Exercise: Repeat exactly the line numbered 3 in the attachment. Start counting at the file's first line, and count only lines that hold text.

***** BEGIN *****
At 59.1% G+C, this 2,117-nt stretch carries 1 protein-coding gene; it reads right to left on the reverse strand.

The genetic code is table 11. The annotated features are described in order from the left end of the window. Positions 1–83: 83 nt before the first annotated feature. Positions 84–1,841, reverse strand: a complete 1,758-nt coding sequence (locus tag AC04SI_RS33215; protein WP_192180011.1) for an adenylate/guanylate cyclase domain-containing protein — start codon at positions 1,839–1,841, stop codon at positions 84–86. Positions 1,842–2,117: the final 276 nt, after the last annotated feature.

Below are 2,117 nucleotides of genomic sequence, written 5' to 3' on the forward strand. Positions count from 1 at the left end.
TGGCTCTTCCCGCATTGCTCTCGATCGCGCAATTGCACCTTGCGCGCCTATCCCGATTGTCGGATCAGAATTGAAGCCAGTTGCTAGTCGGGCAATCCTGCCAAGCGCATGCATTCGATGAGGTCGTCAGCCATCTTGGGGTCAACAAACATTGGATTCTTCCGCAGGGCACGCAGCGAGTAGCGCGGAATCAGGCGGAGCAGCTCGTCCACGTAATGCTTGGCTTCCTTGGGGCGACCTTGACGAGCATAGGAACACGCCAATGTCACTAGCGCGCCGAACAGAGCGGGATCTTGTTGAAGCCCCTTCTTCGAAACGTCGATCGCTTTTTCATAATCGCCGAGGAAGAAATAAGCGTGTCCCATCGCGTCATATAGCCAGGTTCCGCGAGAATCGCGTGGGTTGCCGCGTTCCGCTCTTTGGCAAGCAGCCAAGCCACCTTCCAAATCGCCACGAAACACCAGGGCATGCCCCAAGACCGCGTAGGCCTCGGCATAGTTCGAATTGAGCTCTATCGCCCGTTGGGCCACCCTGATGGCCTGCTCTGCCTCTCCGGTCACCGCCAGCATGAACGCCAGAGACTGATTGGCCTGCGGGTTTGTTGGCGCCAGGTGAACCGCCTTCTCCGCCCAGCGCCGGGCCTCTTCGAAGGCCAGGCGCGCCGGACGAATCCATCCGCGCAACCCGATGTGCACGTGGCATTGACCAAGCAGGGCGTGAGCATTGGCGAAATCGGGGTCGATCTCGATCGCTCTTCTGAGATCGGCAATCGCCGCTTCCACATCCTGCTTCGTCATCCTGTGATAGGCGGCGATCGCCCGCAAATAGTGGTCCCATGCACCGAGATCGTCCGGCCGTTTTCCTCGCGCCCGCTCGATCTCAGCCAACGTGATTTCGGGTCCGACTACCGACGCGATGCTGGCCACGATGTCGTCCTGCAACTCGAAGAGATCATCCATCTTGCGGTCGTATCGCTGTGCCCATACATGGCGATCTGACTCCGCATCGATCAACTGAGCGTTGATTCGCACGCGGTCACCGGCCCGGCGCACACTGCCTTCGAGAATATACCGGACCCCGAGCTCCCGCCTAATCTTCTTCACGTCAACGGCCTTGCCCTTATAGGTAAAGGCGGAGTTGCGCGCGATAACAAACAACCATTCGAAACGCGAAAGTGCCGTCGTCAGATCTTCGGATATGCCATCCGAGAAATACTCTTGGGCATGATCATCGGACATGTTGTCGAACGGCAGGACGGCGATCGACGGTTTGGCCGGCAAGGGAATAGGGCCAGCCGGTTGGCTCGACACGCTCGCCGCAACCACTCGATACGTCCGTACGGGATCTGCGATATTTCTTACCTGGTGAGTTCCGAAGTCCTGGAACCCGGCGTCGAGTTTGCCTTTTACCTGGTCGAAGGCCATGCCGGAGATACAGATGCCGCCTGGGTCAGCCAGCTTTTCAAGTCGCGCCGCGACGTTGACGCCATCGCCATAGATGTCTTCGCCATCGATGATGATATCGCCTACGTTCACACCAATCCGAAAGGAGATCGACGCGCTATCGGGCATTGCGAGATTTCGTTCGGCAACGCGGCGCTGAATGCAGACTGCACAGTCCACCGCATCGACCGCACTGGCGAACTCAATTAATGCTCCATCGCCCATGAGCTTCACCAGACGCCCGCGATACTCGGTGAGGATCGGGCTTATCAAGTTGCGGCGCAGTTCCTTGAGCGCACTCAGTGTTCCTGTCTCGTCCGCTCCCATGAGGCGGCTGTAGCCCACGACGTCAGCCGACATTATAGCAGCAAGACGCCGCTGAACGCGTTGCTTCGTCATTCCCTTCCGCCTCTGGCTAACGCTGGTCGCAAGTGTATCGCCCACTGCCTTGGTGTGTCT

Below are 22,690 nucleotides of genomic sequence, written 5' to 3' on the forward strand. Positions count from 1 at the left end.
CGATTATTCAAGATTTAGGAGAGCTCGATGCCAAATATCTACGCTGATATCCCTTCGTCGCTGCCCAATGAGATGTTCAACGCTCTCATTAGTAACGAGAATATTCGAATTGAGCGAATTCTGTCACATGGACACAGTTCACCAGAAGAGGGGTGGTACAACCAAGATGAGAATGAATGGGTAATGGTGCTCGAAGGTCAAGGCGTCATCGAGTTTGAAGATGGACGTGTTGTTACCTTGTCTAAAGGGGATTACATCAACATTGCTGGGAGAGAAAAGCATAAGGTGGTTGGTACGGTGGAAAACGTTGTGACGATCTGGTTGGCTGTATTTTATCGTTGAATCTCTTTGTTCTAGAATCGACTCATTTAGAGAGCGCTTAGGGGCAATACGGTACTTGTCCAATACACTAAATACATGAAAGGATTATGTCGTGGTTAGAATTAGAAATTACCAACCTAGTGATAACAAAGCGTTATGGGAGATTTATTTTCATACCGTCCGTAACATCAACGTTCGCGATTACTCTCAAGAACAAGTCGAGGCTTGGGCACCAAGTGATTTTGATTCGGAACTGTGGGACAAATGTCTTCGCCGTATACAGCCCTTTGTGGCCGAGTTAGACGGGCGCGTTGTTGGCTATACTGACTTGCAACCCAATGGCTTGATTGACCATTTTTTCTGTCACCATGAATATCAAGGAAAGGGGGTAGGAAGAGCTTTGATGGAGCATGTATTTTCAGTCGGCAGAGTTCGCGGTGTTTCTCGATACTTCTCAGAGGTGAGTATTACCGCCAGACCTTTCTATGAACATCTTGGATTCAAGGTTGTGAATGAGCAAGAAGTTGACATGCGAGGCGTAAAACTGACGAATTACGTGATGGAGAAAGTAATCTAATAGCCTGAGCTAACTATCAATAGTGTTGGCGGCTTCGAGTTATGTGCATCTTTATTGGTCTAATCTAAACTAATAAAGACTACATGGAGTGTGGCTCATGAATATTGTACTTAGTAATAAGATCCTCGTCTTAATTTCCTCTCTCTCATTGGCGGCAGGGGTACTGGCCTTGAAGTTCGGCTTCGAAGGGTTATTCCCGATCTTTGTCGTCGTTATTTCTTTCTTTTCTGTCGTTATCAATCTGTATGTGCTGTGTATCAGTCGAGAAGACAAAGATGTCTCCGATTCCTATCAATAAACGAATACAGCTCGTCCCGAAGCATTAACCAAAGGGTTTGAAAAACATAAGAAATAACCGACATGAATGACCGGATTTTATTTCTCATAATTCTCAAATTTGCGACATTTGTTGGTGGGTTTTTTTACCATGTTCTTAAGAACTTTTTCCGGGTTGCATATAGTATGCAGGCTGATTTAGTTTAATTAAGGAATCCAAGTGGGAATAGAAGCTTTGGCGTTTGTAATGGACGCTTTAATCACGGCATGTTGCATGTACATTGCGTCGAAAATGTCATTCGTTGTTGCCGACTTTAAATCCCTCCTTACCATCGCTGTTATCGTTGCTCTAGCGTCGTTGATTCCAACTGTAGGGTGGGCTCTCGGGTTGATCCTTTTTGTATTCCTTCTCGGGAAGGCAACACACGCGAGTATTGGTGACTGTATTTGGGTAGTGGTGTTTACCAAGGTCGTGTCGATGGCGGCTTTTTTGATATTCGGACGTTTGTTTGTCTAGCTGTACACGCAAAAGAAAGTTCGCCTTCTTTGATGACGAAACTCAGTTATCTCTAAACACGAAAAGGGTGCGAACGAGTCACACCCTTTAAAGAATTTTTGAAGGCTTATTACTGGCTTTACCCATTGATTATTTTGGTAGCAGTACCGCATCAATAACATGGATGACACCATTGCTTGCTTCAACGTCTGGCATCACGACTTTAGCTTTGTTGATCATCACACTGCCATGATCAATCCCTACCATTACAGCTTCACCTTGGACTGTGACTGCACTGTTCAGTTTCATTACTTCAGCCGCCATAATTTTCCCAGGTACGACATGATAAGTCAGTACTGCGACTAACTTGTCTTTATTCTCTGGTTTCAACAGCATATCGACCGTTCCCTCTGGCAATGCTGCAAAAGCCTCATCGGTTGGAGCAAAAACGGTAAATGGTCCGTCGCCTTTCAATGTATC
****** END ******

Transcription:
Below are 2,117 nucleotides of genomic sequence, written 5' to 3' on the forward strand. Positions count from 1 at the left end.